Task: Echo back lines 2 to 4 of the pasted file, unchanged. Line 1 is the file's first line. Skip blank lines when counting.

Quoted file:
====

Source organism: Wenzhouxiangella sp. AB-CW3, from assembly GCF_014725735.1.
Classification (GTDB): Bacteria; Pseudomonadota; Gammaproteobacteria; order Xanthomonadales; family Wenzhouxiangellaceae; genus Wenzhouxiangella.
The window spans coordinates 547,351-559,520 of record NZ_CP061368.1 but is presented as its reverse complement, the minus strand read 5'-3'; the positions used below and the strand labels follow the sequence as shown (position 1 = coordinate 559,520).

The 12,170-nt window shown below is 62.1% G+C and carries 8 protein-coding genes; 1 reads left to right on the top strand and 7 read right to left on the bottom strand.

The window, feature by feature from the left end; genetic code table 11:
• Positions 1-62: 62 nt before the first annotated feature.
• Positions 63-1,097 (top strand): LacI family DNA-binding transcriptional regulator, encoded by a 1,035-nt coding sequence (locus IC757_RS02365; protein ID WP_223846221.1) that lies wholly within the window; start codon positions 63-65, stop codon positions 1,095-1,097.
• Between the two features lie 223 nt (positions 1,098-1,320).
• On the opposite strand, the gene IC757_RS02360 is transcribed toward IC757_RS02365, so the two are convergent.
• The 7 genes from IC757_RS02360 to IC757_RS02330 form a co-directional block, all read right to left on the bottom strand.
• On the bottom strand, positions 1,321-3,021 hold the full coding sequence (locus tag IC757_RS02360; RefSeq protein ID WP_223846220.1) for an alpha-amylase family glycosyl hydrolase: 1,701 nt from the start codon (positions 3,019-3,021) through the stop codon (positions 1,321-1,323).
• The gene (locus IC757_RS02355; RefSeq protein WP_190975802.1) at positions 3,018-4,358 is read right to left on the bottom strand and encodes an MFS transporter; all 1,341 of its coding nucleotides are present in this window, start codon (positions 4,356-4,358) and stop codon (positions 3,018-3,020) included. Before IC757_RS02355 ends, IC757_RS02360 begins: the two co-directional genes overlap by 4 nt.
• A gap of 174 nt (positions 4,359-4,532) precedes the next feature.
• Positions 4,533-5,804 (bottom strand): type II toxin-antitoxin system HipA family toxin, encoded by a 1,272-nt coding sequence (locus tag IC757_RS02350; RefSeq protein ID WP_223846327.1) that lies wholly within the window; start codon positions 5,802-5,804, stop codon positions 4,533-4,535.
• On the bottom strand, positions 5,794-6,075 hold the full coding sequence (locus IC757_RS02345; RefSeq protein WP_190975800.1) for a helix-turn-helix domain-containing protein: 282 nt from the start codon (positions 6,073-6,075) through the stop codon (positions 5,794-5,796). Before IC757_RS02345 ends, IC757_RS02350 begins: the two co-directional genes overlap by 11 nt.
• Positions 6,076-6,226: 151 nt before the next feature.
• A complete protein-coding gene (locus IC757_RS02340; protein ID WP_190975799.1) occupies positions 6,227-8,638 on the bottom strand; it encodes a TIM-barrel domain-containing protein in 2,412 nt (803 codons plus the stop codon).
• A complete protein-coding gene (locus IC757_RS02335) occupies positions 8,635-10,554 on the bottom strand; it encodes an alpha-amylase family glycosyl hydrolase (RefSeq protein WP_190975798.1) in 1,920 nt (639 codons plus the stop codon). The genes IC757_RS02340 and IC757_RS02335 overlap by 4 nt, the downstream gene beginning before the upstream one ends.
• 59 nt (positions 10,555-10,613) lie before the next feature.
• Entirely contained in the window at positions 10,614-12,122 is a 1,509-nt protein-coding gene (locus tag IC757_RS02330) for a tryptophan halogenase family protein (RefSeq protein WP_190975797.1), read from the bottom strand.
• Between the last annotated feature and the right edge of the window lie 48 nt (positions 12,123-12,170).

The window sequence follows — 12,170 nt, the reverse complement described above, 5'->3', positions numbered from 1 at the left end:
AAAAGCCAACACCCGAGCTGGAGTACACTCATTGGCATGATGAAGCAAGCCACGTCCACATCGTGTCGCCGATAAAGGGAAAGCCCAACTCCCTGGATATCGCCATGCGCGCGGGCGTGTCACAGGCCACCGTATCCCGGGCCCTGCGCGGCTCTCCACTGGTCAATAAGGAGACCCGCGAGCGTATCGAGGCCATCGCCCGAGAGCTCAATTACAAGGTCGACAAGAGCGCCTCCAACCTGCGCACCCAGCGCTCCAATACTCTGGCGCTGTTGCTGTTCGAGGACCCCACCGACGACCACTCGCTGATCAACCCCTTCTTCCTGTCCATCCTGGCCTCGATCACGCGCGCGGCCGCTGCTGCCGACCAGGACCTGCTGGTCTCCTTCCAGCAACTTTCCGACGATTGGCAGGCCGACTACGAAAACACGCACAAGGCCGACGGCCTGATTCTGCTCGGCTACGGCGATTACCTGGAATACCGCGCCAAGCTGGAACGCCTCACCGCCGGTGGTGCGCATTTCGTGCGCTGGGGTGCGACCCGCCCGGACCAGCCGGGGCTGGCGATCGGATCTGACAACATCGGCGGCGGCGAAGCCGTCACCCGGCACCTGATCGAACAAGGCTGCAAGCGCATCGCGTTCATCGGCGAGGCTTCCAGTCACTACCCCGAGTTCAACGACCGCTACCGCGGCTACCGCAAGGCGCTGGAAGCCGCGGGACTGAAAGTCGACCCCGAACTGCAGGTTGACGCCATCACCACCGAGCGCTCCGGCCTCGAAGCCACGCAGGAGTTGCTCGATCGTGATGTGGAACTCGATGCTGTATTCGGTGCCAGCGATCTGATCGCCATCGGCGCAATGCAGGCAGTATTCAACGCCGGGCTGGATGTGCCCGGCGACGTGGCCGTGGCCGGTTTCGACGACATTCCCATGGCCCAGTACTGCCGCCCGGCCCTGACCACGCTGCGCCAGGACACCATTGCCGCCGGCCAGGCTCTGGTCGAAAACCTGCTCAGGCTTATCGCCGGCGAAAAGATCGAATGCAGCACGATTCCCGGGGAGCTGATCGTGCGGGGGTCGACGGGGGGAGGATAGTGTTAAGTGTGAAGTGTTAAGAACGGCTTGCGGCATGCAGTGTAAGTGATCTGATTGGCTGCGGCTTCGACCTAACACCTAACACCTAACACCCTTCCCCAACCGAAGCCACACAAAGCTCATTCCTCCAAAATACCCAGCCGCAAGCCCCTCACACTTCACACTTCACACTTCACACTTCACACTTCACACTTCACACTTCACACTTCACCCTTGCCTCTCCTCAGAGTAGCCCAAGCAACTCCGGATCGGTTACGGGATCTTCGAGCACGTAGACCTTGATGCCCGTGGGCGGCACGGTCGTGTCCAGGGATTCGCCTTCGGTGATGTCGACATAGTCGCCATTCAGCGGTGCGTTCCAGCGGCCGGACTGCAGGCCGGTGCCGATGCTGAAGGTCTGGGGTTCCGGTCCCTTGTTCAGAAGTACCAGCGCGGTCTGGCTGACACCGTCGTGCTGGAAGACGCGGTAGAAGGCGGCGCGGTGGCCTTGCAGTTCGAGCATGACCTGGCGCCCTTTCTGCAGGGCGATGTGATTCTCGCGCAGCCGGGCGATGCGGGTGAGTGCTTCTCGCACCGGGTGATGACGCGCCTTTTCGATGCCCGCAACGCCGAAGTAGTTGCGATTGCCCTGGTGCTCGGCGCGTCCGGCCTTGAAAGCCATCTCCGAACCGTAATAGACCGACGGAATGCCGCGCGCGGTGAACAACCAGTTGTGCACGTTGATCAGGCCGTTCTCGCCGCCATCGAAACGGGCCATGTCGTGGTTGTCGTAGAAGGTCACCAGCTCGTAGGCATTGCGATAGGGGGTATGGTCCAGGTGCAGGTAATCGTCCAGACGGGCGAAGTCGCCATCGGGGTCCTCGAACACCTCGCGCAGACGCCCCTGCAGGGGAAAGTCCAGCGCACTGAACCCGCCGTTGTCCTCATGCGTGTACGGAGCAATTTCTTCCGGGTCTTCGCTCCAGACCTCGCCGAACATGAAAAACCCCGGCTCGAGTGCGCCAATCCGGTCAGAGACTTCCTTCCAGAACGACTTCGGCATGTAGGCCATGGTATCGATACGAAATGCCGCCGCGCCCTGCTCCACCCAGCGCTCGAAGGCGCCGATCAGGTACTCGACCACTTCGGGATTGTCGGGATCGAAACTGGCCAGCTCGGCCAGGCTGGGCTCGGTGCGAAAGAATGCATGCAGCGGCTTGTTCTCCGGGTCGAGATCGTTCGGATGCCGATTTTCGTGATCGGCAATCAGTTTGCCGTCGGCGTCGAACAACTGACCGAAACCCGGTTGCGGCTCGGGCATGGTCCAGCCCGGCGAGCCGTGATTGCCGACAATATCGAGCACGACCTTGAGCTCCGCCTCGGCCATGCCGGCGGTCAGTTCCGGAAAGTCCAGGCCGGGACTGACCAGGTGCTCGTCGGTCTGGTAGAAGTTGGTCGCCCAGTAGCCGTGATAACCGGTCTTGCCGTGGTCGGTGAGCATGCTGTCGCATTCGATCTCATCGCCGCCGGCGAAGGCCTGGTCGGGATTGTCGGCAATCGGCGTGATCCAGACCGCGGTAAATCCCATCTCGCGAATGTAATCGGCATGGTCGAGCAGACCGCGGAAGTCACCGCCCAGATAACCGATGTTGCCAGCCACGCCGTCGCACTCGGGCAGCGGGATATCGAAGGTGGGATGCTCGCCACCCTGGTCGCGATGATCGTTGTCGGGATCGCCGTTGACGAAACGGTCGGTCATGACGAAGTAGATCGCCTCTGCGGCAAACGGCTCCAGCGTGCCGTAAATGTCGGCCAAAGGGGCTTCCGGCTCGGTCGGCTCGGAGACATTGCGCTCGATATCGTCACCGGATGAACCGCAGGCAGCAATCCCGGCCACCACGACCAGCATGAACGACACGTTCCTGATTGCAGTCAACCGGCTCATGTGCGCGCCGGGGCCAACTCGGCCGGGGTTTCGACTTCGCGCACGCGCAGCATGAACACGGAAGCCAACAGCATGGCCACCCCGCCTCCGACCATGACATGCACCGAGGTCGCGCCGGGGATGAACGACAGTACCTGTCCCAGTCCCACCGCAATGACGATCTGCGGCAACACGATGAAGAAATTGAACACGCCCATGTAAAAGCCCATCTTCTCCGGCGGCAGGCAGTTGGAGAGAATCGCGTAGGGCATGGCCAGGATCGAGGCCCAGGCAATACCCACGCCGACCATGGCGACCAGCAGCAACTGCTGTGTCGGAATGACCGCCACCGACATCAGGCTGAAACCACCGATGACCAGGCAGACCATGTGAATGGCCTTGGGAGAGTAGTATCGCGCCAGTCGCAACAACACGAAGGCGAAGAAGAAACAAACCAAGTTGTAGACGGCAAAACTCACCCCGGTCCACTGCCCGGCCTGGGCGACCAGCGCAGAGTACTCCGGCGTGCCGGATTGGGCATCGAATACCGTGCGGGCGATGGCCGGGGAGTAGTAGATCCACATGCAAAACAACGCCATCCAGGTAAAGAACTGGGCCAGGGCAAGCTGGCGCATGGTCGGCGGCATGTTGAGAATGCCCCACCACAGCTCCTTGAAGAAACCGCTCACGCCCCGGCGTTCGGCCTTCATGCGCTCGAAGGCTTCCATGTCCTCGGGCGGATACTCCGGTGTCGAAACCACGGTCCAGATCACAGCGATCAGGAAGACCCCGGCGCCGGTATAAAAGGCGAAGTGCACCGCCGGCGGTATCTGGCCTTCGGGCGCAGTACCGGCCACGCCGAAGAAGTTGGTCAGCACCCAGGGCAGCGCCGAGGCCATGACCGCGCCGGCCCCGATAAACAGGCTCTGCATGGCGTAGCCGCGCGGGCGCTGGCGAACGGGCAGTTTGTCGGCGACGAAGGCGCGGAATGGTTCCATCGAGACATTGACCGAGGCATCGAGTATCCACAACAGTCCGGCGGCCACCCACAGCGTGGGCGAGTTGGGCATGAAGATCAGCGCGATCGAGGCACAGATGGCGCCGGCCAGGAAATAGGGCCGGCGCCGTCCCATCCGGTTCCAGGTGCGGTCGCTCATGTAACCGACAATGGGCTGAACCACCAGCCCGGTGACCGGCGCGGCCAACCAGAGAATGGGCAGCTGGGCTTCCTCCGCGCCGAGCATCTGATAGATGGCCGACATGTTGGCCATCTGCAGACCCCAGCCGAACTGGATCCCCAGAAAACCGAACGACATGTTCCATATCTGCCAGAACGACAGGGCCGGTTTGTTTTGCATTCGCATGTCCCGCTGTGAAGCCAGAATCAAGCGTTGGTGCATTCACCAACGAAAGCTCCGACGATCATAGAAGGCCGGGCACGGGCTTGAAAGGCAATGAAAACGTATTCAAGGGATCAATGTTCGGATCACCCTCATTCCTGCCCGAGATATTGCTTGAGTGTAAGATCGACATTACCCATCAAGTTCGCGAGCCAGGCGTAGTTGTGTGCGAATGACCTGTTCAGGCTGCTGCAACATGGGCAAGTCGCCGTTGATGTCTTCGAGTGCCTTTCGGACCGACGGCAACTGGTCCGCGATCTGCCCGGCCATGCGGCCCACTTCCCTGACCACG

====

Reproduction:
Classification (GTDB): Bacteria; Pseudomonadota; Gammaproteobacteria; order Xanthomonadales; family Wenzhouxiangellaceae; genus Wenzhouxiangella.
The window spans coordinates 547,351-559,520 of record NZ_CP061368.1 but is presented as its reverse complement, the minus strand read 5'-3'; the positions used below and the strand labels follow the sequence as shown (position 1 = coordinate 559,520).

The 12,170-nt window shown below is 62.1% G+C and carries 8 protein-coding genes; 1 reads left to right on the top strand and 7 read right to left on the bottom strand.